A year ago, Leigh Nicol shared her story with sky sports. It was not an easy decision.
Warning: This article contains sensitive issues that some readers may find triggering.
Leigh had been the victim of intimate image abuse. An iCloud hack led to private videos appearing on adult websites. It was out of his control. Life changed in an instant.
“It was all over websites, it was all over WhatsApp chats and it even managed to make headlines in national newspapers around the world,” the Crystal Palace player said. sky sports. “Dealing with the aftermath has been difficult. You never expect to get through this. You think your life is over.
“You don’t know how you’re going to redeem yourself. You don’t know how you’re going to have this conversation with your family. You don’t know how people are going to look at you. You think you’re going to lose family and friends because of that.”
This experience in the spring of 2019 resulted in illness, sleep deprivation, depression, and dramatic weight loss. His football career was put on hold.
“It’s something no one can prepare you for. You walk into rooms where people laugh at you.”
A year later, she’s in a much better place. This time she sky sports the interview is in front of the cameras. Self-confidence returns. Talking helped.
“I don’t think I had any other option but to use my platform. For almost two years I wanted it to go away, I wanted to hide and I never wanted to discuss it. J I just thought it would go away naturally, but the thing is, it never goes away.
“It was the last part of my healing process that I had a say in. I wasn’t that object people said I was and I was finally able to hold my own a bit.
“As soon as I did, it really helped me.”
The answer too.
“There has been so much more support than negativity. The world of football has been the biggest part of my recovery and I have regained my confidence. Being able to look in the mirror without being ashamed of myself and being disgusted and feeling really dirty.”
The other female footballers from Crystal Palace and far beyond have rallied together.
“The world of women’s football is such an amazing community. It doesn’t matter what badge you wear on your outfit, everyone pulls together. I’m very lucky. That’s what the world of football does really well. . We come together. That’s the beauty of a team sport.”
With his colleagues in men’s football, it took longer.
“I have friends in men’s football, so I know what happened in their group chats, I know how people were talking about me. It wasn’t right.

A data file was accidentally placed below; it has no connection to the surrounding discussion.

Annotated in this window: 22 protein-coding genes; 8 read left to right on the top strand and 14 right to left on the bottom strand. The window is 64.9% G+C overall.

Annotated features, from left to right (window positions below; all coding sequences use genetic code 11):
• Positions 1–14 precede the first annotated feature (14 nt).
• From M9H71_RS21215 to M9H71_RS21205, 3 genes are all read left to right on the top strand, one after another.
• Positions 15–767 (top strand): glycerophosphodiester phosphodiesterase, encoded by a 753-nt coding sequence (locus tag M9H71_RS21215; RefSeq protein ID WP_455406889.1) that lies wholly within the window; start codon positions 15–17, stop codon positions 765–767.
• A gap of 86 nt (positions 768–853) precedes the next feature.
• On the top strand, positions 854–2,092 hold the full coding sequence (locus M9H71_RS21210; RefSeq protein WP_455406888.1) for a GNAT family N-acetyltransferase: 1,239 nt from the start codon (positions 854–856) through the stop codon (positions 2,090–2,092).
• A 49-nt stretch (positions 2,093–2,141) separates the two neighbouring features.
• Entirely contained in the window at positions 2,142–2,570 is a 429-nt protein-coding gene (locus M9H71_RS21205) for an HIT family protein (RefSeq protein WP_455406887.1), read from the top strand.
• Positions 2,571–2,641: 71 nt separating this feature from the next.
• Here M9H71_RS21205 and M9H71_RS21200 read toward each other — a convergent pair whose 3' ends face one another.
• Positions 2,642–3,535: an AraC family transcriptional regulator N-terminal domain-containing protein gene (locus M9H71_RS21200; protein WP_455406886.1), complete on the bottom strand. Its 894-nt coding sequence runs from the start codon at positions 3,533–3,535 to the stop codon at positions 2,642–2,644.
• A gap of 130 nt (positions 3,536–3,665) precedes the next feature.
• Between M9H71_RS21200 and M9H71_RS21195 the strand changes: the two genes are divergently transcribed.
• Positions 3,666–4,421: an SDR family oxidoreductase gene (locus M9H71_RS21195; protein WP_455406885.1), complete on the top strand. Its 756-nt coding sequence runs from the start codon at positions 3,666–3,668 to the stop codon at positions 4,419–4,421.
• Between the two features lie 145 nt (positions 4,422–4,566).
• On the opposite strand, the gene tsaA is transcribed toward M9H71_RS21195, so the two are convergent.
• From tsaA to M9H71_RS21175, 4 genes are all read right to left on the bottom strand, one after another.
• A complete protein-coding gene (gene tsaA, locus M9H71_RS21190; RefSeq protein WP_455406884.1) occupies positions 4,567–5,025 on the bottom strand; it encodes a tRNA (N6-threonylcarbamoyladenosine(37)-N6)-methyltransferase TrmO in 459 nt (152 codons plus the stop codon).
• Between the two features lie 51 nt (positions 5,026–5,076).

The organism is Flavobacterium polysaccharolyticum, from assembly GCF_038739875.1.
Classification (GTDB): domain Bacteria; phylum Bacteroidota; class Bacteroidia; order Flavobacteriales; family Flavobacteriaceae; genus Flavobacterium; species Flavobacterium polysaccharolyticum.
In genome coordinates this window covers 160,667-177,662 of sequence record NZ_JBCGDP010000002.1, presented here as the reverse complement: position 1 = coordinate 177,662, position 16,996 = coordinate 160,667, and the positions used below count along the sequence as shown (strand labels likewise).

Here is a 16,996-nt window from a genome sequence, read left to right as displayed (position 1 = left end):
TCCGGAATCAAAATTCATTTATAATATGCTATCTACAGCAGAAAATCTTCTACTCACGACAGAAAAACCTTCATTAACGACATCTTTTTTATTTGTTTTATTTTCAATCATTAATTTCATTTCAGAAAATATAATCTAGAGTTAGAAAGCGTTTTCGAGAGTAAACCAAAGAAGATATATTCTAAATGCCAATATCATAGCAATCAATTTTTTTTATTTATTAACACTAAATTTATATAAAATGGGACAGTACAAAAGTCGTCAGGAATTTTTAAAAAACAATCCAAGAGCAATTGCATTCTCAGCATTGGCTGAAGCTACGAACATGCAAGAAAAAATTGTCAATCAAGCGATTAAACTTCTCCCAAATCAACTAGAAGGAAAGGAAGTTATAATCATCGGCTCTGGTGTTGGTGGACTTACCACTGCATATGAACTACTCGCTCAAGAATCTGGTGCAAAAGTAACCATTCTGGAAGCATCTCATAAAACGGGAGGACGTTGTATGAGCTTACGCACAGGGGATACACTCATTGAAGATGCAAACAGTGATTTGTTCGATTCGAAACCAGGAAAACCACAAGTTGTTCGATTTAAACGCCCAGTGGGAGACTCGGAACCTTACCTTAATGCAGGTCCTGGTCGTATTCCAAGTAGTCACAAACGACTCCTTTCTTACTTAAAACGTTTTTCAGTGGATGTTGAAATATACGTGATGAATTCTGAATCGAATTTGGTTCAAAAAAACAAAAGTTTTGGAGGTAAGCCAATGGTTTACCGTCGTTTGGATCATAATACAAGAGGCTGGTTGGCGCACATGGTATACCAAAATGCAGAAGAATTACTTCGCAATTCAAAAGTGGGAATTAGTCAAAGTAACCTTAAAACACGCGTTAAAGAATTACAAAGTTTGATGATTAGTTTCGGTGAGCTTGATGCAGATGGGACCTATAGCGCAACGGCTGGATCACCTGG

“So I wouldn’t say I had the initial support from the world of men’s football, but I also know they meant no harm, they were just guys. These guys need to be educated to understand that I’m not a pornstar I didn’t want my videos to be shown.
“Since I spoke with sky sports a year ago, that attitude completely changed. From the world of men’s football in particular, when I walk into the halls now, I feel so much respect. It’s completely different now that I’ve spoken and told my side of the story.”
The realization took Leigh on a journey she could not have foreseen.
Media lawyer Matt Himsworth reached out after reading her story. “He has represented many female athletes and celebrities who have gone through the same thing. His job is basically to protect them on Google and have articles and images taken down.”
Leigh wanted more than that.
“I wanted to work with him. I changed careers off the pitch which was a tough decision as I was a coach away from being a footballer and I loved it, but I think your path changes sometimes in life.
“Matt was able to give me a platform with his consultancy firm B5 where I could go to clubs and share my story. What the support has given me is the confidence to decide what I want to do. more about it.
“I want to educate people.”
There have been Zoom calls with the New Zealand men’s and women’s cricket teams, conversations with the WSL academy teams, but much of the work involves in-person seminars within the Premier League academies and EFL.
“My daily job now is to educate young people.”
It was a huge step.
“Every time I walk into this room, I’m scared, I get nervous, because you never know if there will be giggles and comments. But, in the end, I have the same feeling every time. It fills my heart with so much love.
“At first they are embarrassed because we talk about sex and everyone laughs when the word is said, especially when we are younger. But after, the respect they have for me, I love it.”